Retirement Surprises That Can Cost You


In an ideal world, retiring means you’ll receive a full pension, making you financially stable for the rest of your life. However, it doesn’t always work as you planned. Oftentimes, retirees run into a few unwanted surprises that can turn into major monetary blunders. To avoid these surprises (and a major headache later), take note of these common costly retirement issues you might not have planned for:

In an ideal world, retiring means you’ll receive a full pension, making you financially stable for the rest of your life. However, it doesn’t always work as you planned.The Price of Healthcare

The average 65-year-old couple will spend a whopping $400,000 out-of-pocket until the age of 92 during retirement (not including long-term care costs), according to a study by Fidelity Investments. Many retirees find Medicare to be pricier than they had initially thought. Part A of traditional Medicare may be free (which includes hospital benefits), but you need to pay for Part B for outpatient coverage and Part D for prescription-drug coverage. A private Medigap policy will cover what Medicare doesn’t, but a premium cost is involved. Factor that in and couples could spend more than $6,000 in just premiums. In addition, beneficiaries with a high income are subject to pay a premium surcharge.

Paying for Things you Didn’t Used To

For instance, many times, employees of small businesses had their meals, company car, travel or computers paid for, and when it’s time to shell out the money, it can come as sticker shock to some.

“Small business owners and professionals who retire are often surprised how many of their expenses were picked up by their company,” says Bert Whitehead, president of Cambridge Connection, in Franklin, Michigan. “It is a jolt when they discover how much it adds up to.”

In addition, many people want to travel when they retire, but all those costs can add up.

“Travel budgets tend to be at least 10 percent to 20 percent higher than what had been budgeted,” explains certified financial planner Debra Morrison in New Jersey. Even if traveling is not in the cards, something is with all that free time — be it picking up a new hobby, fixing up the house or spending time with their grandchildren.

“Retirees desire to travel and become more active in the lives of their children and grandchildren,” says certified financial planner Lazetta Rainey Braxton of Financial Fountains in Chicago. “It’s hard to plan for activities and ‘unassigned gifting’ when a retiree has never set aside these ‘line items’ in their budget.”

Social Security Taxes

Most people don’t realize that up to 85 percent of Social Security benefits are taxable.

“Retirees have a difficult time adjusting to the taxability of Social Security income and the low income thresholds. Most retirees don’t see Social Security as taxable deferred income since they paid into the government fund using after-taxed dollars during their employment years. In their minds, retirement income shouldn’t be taxed twice,” according to Braxton. Also, keep in mind that if you’re still working before you’re of retirement age, you have to pay up to $1 in benefits for every $2 you make over the annual earnings limit. Once you pass full retirement age, however, the benefits are adjusted accordingly.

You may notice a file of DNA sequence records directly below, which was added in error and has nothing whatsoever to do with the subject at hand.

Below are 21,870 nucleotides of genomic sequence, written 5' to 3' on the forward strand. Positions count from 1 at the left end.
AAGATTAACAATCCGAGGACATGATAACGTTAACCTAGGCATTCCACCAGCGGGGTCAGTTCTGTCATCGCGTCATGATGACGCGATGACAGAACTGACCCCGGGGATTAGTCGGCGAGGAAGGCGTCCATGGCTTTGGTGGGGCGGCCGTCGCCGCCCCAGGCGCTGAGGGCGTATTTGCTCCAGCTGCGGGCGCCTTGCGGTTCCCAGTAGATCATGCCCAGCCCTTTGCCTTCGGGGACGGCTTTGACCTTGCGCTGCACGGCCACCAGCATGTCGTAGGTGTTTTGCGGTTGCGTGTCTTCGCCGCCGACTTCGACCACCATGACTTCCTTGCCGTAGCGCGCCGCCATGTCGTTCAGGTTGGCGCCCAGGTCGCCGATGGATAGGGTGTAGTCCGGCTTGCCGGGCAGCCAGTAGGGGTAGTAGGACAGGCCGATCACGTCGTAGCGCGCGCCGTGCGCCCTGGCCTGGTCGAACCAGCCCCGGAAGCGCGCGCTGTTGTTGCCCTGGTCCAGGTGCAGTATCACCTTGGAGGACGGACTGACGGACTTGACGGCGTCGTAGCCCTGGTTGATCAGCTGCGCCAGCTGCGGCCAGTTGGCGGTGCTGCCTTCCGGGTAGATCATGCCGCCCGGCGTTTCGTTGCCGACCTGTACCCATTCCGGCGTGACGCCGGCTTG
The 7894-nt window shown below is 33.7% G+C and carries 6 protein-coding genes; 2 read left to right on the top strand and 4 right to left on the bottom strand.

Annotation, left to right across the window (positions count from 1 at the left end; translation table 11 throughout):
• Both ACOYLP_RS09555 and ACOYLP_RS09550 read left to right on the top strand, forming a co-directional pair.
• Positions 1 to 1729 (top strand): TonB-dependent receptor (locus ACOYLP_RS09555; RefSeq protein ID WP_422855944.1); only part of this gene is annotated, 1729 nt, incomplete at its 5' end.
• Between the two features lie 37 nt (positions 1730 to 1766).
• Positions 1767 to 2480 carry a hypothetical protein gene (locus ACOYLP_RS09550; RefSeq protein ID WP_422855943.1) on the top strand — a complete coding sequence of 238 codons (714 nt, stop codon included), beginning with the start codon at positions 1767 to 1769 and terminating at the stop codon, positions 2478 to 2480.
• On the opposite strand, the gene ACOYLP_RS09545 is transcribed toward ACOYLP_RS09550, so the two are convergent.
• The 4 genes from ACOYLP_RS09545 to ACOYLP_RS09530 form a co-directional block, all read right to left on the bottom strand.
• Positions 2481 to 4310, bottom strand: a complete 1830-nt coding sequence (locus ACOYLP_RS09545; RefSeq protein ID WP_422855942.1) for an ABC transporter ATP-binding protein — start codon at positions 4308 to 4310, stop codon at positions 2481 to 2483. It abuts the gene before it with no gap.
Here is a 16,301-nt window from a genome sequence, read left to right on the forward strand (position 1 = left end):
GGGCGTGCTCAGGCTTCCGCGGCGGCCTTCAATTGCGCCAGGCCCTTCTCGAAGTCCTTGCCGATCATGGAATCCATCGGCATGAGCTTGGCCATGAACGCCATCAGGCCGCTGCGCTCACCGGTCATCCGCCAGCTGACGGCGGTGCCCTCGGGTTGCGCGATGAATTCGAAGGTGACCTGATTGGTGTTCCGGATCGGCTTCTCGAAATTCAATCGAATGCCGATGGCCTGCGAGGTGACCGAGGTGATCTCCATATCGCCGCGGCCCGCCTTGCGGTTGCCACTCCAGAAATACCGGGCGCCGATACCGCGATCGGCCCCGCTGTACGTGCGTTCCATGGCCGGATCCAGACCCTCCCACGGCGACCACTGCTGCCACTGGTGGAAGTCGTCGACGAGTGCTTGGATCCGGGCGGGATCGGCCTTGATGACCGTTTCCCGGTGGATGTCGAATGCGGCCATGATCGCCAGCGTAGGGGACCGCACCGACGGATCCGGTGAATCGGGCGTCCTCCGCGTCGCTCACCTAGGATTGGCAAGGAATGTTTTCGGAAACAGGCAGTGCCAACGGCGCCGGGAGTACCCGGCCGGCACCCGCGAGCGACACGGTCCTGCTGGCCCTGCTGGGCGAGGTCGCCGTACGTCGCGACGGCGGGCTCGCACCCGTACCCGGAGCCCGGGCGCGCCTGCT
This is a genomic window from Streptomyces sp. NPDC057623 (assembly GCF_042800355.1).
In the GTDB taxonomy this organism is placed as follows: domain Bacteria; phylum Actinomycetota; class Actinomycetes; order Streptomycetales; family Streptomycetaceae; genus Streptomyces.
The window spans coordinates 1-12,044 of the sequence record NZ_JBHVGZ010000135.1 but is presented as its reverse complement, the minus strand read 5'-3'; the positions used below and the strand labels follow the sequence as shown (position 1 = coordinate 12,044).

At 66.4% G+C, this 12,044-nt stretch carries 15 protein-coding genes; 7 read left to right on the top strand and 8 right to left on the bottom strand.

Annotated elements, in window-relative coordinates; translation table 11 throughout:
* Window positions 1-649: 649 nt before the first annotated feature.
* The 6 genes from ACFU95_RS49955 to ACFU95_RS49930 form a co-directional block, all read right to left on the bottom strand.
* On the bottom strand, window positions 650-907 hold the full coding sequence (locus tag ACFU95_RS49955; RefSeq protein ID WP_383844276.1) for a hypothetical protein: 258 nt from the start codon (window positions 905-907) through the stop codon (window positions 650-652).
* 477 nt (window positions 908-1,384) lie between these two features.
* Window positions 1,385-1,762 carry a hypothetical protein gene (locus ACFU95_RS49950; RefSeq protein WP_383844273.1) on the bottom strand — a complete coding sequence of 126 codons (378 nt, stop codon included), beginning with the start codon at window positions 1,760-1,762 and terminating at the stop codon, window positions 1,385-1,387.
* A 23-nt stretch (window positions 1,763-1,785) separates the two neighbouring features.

In an ideal world, retiring means you’ll receive a full pension, making you financially stable for the rest of your life. However, it doesn’t always work as you planned.Tax on Retirement Savings

If you take out money that was once deferred of tax from your traditional IRA or 401(k), you are now taxed using your income tax rate. So if you need to withdraw a certain amount, you’ll need to take out more than you initially realized in order to cover the cost. Money may remain in IRAs and 401(k)s until age 70 ½. At that age, you’re required to take minimum withdrawals. And depending how much is in the account, you may be subject to a higher tax bracket than you originally thought.

Income Loss if Your Spouse Dies

As dejecting as it may seem, it’s important that couples plan accordingly. Ensure that if one were to pass away, the other would have enough income to live on.

“One thing people don’t plan for is the reduction of income if a spouse or partner dies — without corresponding reduction in expenses,” says certified financial planner Kathy Hankard, of Fiscal Fitness, Verona, Wisconsin. For instance, if both parties are receiving Social Security, a large portion of that will be lost if one dies. One way to avoid this is to boost the potential survivor benefit using delayed retirement credits. The person in the relationship with the higher income can wait to take their benefit, which can earn up to 8 percent a year in delayed credits up to age 70. That way, if their spouse should pass away, the other can switch to earning 100 percent of the deceased spouse’s benefit.

 

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